Yet as Rebecca Greenfield points out in The Atlantic (5 Sept 2013) "the dumbest topics [on the Internet] get the most attention."  She uses the example of all the chatter about Yahoo's new logo, which mind you, looks awfully a lot like their old logo.

The reason she says people focus on so much b.s. on the web--or derivatively at work or in social gatherings--is that it's sort of the lowest common denominator that people can get their minds around that get talked about. 

Like in the "old country," when gossipers and talebearers where scorned, but also widely listened to, there has always been an issue with people making noise about silly, mindless, and mind-your-own-business topics. 

Remember the Jerry Springer show--and so many other daytime TV talk shows--and now the reality shows like the Kardashians, where who is sleeping with whom, how often, and what their latest emotional and mental problems are with themselves and each other make for great interest, fanfare, and discussion. 

Greenfield points out Parkinsons's Law of Triviality (I actually take offense at the name given that Parkinson's is also a very serious and horrible disease and it makes it sounds as if the disease is trivial), but this principle is that "the amount of discussion is inversely proportional to the complexity of a topic." (Source: Producing Open Source Software, p. 91)

Hence, even in technical fields like software development, "soft topics" where everyone has an opinion, can invoke almost endless discussion and debate, while more technical topics can be more readily resolved by the limited number of subject matter experts.

This principle of triviality is also called a bikeshed event, which I had heard of before, but honestly didn't really know what it was. Apparently, it's another way of saying that people get wrapped around the pole with trivialities like what color to paint a bikeshed, but often can't hold more meaningful debates about how to solve the national debt or get rid of Al Qaeda. 

We may care about ourselves and significant others first, but most of us do also care about the bigger picture problems. 

Not everyone may feel they can solve them, but usually I find they at least have an opinion. 

The question is how we focus attention and progress people's discussion from the selfish and lame to the greater good and potentially earth-shattering. 

I recently had a conversation with my wife about some social media sites where the discussion posts seem to have hit new rock bottom, but people still seem to go on there to either have their say or get some attention. 

I say elevate the discussion or change sites, we can't afford to worry about Yahoo's logo and the Kardashians' every coming and going--except as a social diversion, to get a good laugh, or for some needed downtime dealing with all the heavy stuff. ;-)

(Source Photo: Andy Blumenthal)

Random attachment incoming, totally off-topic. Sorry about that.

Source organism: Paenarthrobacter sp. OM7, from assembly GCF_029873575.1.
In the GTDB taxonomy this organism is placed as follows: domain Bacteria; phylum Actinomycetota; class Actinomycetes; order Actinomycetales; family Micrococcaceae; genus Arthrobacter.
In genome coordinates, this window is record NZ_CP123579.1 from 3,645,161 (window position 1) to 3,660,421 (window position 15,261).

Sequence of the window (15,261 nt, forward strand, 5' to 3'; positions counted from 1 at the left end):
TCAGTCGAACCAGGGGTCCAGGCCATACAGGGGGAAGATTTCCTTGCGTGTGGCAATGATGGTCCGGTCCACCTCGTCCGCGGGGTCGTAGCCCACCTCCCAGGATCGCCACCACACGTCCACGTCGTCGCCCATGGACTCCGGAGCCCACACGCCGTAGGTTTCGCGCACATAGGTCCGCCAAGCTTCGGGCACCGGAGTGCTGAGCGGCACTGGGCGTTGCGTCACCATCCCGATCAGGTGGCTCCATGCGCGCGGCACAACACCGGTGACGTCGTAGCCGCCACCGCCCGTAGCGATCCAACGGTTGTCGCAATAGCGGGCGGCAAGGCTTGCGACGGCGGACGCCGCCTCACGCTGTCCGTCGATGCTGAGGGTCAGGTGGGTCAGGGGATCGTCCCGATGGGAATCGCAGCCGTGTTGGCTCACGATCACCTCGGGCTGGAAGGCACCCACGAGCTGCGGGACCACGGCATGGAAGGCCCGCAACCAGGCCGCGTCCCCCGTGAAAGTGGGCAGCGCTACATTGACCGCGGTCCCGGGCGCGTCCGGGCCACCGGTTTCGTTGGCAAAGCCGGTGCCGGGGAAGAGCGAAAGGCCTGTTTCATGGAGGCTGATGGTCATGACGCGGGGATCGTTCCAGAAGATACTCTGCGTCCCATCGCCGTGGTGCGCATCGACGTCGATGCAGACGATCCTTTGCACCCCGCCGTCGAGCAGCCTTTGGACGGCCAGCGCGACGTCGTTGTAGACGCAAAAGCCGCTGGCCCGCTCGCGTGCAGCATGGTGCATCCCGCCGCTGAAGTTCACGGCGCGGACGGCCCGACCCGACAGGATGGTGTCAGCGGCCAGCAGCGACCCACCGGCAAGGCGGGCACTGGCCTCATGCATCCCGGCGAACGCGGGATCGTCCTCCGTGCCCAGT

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July 13, 2013

Head Spinning From All The Spin

The Nazi Minister of Propaganda, the evil Joseph Goebbels said, "He who controls the message, controls the masses."

All dictatorships function very much from this premise as we see even now a days in totalitarian governments that limit Internet access, block websites, and filter news and messages from the people, so as to keep them docile and servile. 

However, even in a democracy as fine as ours, the ability to control the message is a very powerful tool in directing how events are understood by the public and what action is taken, or not. 

Some recent examples:

1) Syria's Use of Chemical Weapons:
Numerous allies including England, France, and Israel say they have intelligence about Syria's use of sarin gas against their own people...So did Syria cross the red line and use chemical weapons requiring us to take action or is this a matter for investigation and evidence? 

2) Iran's Violation of the Nuclear Non-Proliferation Treaty:
Iran is one of the world's richest in energy resources and reserves...So is Iran violating the Nuclear Non-Proliferation Treaty necessitating that we stop them or are they just building nuclear facilities for peaceful civilian energy needs? 

3) Egyptian Military Coup and Roadmap For Reconciliation:
Egypt's military overthrew the Egyptian Prime Minister from the Muslim Brotherhood who oversaw the rewriting of the constitution in 2011 to be based on Islamic law and not inclusive of other more secular elements of society...So is the restoration of true democracy and civil rights for the Egyptian people or a brutal coup? 

4) Sudan Committing Genocide in Darfur:
With over 400,000 killed, 2,500,000 displaced, and 400 villages completely destroyed in Darfur...So did Sudan commit genocide requiring prevention, intervention, and punishment or was this just Sudanese internal conflict? 

5) People Employed in U.S. at 30-Year Lows:
The proportion of the U.S. population that is working is at low rates not seen since the recession of the 1980's...So is the unemployment rate still a critical national issue or is the unemployment rate really better and the economy strong again?